“...."The Glade City Rounders play a genuine brand of traditional 'old time hillbilly' music but with their own idiosyncratic modern day stamp on it. They have a powerful individuality and an obvious pleasure in playing this music with friends, as well as a total immersion in traditional music, enabling them to imbue every song with a deep passion and vitality. They are a trio of multi instrumentalists who play classic string band music with a huge depth of feeling and richness, as well as a tremendous virtuosity. The trio is made up of William See, who sings and plays fiddle, kazoo and harmonica, Josh Smith sings and plays guitar and jug and Squirrel McLain sings and plays banjo and kazoo.".....” - American Roots UK

"Muddy Roots Brings Together Variety of American Music: One-Man Bands, Strings, Jugs and Ralph Stanley"

“By far the most popular band format at Muddy Roots is the “string band”: banjo, fiddle, guitar and upright bass, often with some additional homemade percussion, like a washboard, or, in the case of Murfreesboro’s own Glade City Rounders, the jug, played by Josh Smith. “I think the only thing Josh does better than play the jug is tune the jug,” joked the Rounders’ banjoist, kazooist and vocalist Richard “Squirrel” McClain. “If you know what I mean.” In an impressive display of stamina and control of his lungs, Smith blew sharply across the mouth of his ceramic jug, making a hollow, resonant hoot in time with the sawing rhythm of the Rounders’ energetic brand of country blues. The Rounders played Sunday morning, taking the Big Tent stage immediately following a church service and open bluegrass jam, and playfully acknowledged that it might not have been the most pious time to play “hokum” music, an early-20th-century tradition of sexually suggestive blues lyri” - The Murfreesboro Pulse

"East Side Slim's Picks: New releases from Dave Specter, the Provels, the Glade City Rounders, A.C. Myles and more"

“How about a little bit of middle Tennessee string and jug-band music, courtesy of the three-piece combo called the Glade City Rounders? The band members are Josh Smith, William See and Squirrel McLain -- and folks, this bunch are just a lot of fun to listen to, infectious even, and I imagine their live performances are more of the same. It’s pretty hard to go wrong with that. There is only one original song on the album, but the remaining traditional tunes are played with so much joy and fire that they simply come alive; real nice work, fellas.” - KDHX online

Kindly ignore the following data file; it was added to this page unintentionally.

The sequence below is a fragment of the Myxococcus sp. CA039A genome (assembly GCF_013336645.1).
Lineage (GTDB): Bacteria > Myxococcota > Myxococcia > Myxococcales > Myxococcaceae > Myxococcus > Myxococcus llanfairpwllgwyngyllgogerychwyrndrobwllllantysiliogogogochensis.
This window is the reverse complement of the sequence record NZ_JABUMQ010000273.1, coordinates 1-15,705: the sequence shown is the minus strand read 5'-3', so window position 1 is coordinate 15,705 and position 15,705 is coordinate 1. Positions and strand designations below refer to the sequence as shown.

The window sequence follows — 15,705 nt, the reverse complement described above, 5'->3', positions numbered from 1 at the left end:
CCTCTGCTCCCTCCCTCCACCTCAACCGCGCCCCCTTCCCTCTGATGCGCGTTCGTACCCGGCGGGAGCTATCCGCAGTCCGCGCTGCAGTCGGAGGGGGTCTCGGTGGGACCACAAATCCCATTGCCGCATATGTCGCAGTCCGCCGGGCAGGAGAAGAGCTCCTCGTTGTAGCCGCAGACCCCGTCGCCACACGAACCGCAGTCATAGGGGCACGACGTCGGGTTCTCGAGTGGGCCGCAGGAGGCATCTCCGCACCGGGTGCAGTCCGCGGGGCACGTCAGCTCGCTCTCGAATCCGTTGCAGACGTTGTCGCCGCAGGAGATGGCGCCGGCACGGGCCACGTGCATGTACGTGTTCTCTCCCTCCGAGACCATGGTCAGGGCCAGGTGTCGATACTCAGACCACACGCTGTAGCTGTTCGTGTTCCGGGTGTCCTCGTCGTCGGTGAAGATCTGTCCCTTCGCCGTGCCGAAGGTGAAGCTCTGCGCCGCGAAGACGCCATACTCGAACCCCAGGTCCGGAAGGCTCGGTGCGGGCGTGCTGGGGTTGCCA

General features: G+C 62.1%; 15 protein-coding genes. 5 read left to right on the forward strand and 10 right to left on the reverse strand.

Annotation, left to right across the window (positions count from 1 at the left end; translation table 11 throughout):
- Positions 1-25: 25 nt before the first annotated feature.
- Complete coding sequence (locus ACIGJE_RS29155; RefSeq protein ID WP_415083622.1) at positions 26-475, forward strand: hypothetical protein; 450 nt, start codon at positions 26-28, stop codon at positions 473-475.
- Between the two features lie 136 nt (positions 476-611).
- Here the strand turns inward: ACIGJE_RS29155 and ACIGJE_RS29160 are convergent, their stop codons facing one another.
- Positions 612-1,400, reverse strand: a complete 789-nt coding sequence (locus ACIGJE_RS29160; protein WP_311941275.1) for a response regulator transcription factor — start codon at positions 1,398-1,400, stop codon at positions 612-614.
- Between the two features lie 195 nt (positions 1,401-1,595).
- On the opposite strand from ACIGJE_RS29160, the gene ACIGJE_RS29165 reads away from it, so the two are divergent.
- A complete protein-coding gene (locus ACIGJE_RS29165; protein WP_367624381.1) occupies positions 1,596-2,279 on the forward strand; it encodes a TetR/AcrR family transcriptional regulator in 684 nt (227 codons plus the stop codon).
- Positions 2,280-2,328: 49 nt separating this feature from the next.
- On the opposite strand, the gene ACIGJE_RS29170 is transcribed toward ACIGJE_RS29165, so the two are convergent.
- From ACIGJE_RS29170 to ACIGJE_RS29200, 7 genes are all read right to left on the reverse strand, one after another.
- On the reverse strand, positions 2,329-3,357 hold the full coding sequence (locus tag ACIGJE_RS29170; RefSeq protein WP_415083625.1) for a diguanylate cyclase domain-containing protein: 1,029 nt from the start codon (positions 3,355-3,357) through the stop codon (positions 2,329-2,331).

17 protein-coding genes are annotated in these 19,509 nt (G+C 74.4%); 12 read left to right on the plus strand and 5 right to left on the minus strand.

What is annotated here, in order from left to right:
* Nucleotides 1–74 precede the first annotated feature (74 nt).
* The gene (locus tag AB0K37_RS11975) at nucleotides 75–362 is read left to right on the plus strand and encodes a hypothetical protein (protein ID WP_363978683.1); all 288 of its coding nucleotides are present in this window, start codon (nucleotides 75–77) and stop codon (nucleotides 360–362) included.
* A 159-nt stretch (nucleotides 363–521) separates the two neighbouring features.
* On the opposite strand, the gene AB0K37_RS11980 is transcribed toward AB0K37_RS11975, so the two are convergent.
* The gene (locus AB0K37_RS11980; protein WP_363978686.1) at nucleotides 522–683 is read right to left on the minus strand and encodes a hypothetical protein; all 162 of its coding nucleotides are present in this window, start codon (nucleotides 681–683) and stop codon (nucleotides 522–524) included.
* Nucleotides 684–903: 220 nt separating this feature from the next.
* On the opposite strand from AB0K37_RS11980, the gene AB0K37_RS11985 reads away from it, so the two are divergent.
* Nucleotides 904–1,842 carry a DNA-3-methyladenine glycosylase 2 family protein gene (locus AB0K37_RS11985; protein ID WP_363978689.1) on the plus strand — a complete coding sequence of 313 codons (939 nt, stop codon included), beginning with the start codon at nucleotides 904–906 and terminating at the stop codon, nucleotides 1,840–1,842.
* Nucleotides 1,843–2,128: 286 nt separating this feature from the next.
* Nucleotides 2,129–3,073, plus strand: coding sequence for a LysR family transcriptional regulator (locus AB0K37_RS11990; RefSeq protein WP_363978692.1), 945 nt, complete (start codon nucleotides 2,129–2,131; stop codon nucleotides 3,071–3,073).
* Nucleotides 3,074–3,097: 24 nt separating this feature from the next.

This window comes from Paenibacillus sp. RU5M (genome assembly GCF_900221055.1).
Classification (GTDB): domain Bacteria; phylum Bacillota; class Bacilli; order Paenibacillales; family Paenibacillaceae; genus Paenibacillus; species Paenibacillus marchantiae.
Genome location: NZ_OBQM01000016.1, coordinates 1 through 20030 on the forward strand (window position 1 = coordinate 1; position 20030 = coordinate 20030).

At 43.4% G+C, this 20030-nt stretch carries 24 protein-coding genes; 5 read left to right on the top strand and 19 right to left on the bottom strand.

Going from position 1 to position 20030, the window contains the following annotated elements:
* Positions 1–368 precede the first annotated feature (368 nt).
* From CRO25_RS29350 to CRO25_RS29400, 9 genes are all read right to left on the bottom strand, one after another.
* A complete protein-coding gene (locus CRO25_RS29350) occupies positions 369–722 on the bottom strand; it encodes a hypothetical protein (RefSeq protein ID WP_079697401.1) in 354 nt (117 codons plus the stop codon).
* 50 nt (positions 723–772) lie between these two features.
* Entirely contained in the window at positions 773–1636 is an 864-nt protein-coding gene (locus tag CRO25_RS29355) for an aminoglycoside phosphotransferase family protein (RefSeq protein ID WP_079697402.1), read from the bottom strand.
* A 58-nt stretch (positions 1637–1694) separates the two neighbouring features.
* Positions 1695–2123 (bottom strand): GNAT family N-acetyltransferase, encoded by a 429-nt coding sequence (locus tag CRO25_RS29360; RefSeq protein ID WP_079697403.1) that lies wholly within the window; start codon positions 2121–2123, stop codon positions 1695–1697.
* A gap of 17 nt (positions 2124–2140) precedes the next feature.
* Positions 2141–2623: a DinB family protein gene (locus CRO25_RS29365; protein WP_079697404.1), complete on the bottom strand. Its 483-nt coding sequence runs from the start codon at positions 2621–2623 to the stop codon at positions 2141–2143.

“The Glade City Rounders begin with the truism, that ‘it takes a smart man to play a banjo too’. Maybe that is the reason, but no matter the cause the trio has a target on their back, admitting “They’re After Me”. Luckily, this is one helluva self-contained business. The band are the prey and they are the entertainment as they provide stepping moves to keep them far ahead of trouble.” - The Alternate Root


They're After Us- 2014- Muddy Roots Record Label



The Glade City Rounders formed
out of a love for traditional string band, blues, and jug band music.  While their music is strongly influenced by
musicians from the state of Tennessee and the Tennessee River Valley
region, their musical influences stretch from
Memphis to Bristol and from Louisville to the Mississippi River Delta.

Hailing from Middle Tennessee, each member contributes their own element to create a live show that is truly unique.  William
See was raised in the Middle Tennessee music tradition.  He is an award winning traditional fiddler
and banjo player, with family roots deeply planted in old time music. Richard
‘Squirrel’ McLain is an award winning old time banjoist, and has a very archaic, almost
lost, style of banjo playing known as the upstroke.  His vaudevillian
singing is reminiscent of Uncle Dave Macon, Stringbean, or Grandpa Jones.  Josh Smith is both plays and studies old time
music.  He is also a highly regarded old time guitar, banjo, and jug player.   His major influences on guitar are
players like Riley Puckett, Doc Watson, Norman Blake, and he has also learned from many local players.  His jugging is considered second to none.  The trio met at Cedars of Lebanon many years ago and have played together since.  They even take their name from a fictional city on the Cedar Glades. 

When this bands takes off on a tune, you can bet there will not be a still foot in the audience. 

Band Members